Noël Coward’s brilliant comedy of manners is elegantly staged and luxuriously costumed, a delight of barbed witticisms, ironic comedy, and, upon occasion, chaotic farce. Sponsored by First Citizens and presented by Spoleto Festival USA. Approximately two hours 45 minutes.
The Gate Theatre needs no introduction
But just in case you're a newbie, we'll give you one. It's the Irish troupe's seventh appearance at Spoleto, and festival regulars will snatch up tickets based on their past performances alone. Their most recent include A Constant Wife in 2007, Pride and Prejudice in 2003, and The Bear in 2002. They're huge in their hometown of Dublin, too, where they've been churning out quality theater since 1928.
Present Laughter sold out in Dublin last year
Noël Coward's comedy of manners, first staged in 1942, is a self-caricature about aging stage star Garry Essendine (played by Stephen Brennan) and the strange people who surround him. Insider tip: The play's title comes from a song in Shakespeare's Twelfth Night ("present mirth hath present laughter"), thus the word present should be pronounced as the adjective, not the verb.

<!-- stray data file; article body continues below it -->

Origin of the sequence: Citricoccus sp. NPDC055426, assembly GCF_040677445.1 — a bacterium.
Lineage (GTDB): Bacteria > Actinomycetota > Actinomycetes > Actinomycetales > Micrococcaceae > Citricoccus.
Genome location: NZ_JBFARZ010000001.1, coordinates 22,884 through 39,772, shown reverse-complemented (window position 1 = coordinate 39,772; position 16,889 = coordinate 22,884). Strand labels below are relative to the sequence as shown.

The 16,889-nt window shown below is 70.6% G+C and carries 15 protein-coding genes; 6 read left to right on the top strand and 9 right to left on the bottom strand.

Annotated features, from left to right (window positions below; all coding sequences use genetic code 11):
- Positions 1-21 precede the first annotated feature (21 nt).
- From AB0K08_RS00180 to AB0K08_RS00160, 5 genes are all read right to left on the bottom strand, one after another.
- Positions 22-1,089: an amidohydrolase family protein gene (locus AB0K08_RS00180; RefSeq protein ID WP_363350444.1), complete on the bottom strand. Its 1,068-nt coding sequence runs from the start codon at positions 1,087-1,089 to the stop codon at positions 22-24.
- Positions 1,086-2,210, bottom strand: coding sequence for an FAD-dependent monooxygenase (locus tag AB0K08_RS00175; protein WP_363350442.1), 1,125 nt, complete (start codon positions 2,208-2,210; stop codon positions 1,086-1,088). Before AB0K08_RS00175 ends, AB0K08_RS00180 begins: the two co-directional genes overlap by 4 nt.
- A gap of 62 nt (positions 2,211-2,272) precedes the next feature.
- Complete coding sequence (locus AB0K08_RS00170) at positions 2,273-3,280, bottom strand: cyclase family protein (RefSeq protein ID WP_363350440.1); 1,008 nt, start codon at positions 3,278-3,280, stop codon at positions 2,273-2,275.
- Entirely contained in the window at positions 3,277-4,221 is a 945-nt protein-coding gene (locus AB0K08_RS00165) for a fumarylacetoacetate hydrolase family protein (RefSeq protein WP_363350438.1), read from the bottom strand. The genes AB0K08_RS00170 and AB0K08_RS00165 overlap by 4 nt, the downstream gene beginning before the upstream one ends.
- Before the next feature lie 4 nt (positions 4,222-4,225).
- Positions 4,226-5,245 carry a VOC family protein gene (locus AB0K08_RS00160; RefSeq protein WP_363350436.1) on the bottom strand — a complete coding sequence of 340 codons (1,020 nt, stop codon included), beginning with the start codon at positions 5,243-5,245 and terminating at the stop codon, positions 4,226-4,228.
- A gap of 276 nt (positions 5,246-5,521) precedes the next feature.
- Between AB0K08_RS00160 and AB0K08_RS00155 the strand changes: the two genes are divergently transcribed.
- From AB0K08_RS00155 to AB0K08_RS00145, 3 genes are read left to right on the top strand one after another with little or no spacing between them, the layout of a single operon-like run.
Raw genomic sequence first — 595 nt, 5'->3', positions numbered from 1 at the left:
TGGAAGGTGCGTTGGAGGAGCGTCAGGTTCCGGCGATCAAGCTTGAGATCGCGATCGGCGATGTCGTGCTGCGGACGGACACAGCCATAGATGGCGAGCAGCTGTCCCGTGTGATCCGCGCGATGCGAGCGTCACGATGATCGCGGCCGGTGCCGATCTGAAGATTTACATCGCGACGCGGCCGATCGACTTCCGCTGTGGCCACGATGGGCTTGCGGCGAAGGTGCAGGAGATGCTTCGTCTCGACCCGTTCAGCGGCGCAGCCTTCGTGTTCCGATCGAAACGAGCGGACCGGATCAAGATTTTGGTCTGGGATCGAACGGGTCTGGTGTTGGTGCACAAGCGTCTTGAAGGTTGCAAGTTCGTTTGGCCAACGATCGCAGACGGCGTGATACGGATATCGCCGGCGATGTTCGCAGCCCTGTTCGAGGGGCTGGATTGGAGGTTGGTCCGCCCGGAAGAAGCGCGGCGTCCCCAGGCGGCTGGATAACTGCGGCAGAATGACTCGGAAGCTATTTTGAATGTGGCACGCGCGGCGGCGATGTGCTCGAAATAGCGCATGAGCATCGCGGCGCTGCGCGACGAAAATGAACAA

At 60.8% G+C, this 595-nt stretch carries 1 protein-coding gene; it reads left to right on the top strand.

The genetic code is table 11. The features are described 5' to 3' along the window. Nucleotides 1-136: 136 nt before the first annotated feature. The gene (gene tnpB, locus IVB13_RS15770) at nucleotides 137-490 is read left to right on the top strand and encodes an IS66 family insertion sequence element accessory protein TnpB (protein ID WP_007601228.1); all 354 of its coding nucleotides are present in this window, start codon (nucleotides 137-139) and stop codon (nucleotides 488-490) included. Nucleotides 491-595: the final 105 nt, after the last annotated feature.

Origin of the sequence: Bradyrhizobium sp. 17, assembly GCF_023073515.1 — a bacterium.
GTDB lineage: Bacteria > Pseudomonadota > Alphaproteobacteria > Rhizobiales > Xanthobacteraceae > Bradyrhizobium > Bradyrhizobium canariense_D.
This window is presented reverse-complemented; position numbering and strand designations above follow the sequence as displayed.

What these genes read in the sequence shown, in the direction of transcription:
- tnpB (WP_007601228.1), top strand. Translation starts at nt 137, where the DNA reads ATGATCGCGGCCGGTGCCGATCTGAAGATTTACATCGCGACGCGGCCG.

Expect hollywood-quality costumes
Peter O'Brien is behind the play's lavish 1940s-era costumes, and some reviewers say they almost steal the show. Snappy suits, elaborate gowns, hats, and red lips are de rigueur.